How is tricuspid atresia treated?

Tricuspid atresia has potentially fatal complications, including not getting enough oxygen to the body’s tissues, and a high red blood cell count, which may cause clots that can lead to stroke or heart attack. These complications can be avoided with prompt treatment.

While medications can help babies who have tricuspid atresia, this condition is usually treated with surgery. Surgeries for tricuspid atresia include:

  • Balloon septostomy: This is a surgery which creates an atrial septal defect (or widens an existing one). This procedure may be required soon after the child’s birth if the child is very blue as a life-saving measure. One of the following two surgical operations may then follow depending upon the condition of the child.
    • Modified BT shunt: In a cyanosed (blue) child, an artificial tube is placed between a big artery in the chest and arteries of the lungs to increase the blood flow to the lungs and improve the oxygen supply to the body. This is done by an open operation usually within the first few days of life.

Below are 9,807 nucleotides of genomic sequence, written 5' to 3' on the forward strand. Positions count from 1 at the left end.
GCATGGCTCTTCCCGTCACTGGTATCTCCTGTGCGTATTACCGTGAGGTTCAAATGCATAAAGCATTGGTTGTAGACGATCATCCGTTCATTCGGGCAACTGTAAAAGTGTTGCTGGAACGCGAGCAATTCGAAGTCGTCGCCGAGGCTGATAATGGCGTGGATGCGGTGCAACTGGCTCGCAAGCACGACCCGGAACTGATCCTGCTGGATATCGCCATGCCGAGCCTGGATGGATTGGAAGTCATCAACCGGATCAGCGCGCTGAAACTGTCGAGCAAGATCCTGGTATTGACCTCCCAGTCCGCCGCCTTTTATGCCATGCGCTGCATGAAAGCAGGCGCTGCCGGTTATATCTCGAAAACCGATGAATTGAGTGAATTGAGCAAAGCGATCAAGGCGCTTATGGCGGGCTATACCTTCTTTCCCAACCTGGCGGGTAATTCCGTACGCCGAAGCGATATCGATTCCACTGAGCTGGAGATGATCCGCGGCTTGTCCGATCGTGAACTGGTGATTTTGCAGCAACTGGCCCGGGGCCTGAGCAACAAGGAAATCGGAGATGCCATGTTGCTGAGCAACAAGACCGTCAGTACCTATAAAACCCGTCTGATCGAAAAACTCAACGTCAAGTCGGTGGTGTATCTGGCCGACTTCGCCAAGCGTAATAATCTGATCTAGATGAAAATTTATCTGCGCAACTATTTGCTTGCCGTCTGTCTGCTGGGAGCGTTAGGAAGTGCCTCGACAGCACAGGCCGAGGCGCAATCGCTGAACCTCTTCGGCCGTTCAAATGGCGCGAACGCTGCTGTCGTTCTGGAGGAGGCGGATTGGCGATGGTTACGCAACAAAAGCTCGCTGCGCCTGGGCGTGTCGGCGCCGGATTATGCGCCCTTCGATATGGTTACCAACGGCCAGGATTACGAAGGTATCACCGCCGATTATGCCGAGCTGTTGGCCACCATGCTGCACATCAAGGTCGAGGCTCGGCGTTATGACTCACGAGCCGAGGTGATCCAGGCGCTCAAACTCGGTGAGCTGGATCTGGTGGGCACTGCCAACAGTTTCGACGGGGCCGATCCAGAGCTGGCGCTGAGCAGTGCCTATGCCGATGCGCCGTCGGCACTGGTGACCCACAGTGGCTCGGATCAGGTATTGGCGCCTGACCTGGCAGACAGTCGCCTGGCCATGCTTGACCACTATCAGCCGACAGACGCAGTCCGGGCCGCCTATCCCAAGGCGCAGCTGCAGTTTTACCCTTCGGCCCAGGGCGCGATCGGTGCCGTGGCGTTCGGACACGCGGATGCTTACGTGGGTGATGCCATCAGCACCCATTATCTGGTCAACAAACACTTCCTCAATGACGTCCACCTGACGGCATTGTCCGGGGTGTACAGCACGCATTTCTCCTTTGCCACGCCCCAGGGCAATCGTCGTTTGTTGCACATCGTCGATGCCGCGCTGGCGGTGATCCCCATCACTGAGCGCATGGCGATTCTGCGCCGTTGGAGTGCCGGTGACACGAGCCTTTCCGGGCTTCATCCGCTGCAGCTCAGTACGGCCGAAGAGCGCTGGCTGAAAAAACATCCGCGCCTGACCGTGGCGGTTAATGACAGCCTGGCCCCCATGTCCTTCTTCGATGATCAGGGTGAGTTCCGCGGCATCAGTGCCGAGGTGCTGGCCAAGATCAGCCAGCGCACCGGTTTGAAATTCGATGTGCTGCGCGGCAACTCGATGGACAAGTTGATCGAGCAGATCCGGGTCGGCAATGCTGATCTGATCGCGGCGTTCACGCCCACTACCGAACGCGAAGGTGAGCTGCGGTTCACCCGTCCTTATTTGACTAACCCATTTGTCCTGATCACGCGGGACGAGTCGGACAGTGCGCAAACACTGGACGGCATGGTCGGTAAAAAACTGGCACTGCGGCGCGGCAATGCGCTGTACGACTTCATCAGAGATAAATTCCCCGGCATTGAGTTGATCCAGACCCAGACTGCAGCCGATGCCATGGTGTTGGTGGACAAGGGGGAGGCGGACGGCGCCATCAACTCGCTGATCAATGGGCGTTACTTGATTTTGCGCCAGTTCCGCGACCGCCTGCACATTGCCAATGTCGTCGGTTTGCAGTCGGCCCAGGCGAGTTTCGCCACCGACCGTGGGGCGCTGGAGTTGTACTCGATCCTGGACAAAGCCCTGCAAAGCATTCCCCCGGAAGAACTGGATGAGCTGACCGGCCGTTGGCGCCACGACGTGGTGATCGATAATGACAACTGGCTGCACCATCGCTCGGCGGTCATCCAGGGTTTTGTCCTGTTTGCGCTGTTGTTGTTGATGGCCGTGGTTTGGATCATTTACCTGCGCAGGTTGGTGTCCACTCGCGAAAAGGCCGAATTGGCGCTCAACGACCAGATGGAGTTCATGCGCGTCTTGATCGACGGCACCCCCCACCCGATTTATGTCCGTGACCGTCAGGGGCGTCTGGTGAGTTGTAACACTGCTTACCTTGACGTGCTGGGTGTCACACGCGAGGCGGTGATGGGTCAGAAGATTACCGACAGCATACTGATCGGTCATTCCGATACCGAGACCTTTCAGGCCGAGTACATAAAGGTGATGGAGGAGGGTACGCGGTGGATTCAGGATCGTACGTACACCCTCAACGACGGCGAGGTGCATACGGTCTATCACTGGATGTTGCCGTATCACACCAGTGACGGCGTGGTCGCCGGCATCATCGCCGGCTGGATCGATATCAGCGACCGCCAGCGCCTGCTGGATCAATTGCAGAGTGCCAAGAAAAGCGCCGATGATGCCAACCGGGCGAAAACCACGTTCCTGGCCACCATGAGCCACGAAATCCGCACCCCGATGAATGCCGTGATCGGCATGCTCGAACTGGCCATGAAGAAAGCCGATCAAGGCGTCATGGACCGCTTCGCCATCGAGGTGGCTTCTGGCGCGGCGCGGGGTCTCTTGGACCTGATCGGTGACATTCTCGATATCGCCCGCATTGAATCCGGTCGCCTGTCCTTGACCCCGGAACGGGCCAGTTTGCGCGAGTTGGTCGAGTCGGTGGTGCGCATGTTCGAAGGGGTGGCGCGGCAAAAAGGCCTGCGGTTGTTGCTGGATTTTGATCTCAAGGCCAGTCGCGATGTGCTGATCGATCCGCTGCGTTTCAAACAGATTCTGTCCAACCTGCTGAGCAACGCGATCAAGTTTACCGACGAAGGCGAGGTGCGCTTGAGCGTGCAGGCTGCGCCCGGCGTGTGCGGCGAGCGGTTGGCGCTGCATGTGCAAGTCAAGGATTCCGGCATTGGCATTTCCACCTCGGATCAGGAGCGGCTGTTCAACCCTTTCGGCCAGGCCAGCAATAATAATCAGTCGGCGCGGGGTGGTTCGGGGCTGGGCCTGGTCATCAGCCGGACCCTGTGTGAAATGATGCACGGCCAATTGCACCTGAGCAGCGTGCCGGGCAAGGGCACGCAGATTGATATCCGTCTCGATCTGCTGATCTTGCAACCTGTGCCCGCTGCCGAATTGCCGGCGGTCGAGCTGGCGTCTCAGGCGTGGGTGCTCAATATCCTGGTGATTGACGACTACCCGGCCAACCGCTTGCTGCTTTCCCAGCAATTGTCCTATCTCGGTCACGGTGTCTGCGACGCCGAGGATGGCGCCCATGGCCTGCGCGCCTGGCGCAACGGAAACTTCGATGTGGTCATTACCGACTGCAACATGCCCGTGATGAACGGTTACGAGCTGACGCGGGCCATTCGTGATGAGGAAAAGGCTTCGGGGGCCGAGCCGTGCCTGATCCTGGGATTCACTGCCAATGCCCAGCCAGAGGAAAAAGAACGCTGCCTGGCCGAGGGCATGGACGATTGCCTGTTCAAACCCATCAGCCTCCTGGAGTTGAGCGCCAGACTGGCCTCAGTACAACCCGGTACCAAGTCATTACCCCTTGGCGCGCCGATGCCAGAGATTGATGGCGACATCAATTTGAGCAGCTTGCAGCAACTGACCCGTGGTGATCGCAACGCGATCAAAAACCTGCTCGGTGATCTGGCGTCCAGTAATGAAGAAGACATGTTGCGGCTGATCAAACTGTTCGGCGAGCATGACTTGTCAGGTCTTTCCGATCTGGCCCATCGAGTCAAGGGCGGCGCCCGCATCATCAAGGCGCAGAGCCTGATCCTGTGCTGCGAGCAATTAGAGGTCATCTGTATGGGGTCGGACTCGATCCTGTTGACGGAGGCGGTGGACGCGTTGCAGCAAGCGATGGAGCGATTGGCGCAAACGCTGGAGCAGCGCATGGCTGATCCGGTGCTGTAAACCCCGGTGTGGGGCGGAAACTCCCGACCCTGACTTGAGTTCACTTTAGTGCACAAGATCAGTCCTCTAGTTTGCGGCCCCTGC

• Pulmonary artery banding: In a child who has heart failure due to excessive blood flow to the lungs, a flexible band is placed surgically around the pulmonary artery to restrict the blood flow to the lungs. This surgery is required within days to weeks after birth.
  • The Glenn procedure: This procedure, done between four and six months of birth, is one in which the surgeon connects the superior vena cava to the pulmonary artery. Blood can then flow directly to the lungs (instead of the heart) and pick up oxygen.
  • The Fontan procedure: During this surgery, the surgeon forms a path that allows oxygen-poor blood that is going back to the heart to flow directly into the arteries that transport blood into the lungs. Most children with tricuspid atresia do not have the Fontan procedure until they are at least 2 years of age. Some children are not good candidates for this surgery.

What follow-up care is required after treatment?

Your baby will need lifelong follow-up care so that a cardiologist can monitor his or her health. The cardiologist can let you know whether your child has to continue taking preventive antibiotics before procedures such as dental care. Sometimes, the cardiologist will recommend that your child limit physical activity that is too vigorous.

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